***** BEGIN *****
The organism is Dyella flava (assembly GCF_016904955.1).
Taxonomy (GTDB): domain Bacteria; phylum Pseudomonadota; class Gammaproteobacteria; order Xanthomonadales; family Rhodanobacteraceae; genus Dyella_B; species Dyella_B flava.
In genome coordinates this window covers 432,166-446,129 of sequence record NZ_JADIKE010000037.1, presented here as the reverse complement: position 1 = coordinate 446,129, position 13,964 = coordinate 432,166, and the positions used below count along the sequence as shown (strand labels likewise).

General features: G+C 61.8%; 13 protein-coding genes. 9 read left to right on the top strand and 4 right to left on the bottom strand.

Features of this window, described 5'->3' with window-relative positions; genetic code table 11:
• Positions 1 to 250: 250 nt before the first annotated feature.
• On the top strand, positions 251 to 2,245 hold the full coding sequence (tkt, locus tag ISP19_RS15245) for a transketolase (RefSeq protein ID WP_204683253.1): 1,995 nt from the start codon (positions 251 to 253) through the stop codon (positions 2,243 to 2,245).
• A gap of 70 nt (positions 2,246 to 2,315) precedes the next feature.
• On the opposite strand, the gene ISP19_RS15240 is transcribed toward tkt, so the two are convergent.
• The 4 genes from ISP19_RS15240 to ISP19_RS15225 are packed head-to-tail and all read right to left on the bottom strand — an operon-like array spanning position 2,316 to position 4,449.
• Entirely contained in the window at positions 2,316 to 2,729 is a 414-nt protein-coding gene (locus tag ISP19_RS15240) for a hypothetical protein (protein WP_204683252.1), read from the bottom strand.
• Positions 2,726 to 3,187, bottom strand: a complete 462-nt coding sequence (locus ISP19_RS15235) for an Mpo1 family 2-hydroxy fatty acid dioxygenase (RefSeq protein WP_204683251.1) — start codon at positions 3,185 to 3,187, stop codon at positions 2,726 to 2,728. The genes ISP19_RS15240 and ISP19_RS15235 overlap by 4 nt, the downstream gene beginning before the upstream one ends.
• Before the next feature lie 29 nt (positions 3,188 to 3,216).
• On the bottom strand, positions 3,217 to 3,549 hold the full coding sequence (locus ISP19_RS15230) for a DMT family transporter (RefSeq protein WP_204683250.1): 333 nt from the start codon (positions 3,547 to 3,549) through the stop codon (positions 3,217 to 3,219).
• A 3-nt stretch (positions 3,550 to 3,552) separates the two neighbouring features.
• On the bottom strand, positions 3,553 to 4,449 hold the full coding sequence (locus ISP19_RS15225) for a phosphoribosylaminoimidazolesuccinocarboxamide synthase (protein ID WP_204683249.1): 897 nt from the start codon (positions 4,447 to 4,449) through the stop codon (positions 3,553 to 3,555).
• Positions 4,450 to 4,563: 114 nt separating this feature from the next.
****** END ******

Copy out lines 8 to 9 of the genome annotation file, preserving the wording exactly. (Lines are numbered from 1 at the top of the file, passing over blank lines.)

• A gap of 70 nt (positions 2,246 to 2,315) precedes the next feature.
• On the opposite strand, the gene ISP19_RS15240 is transcribed toward tkt, so the two are convergent.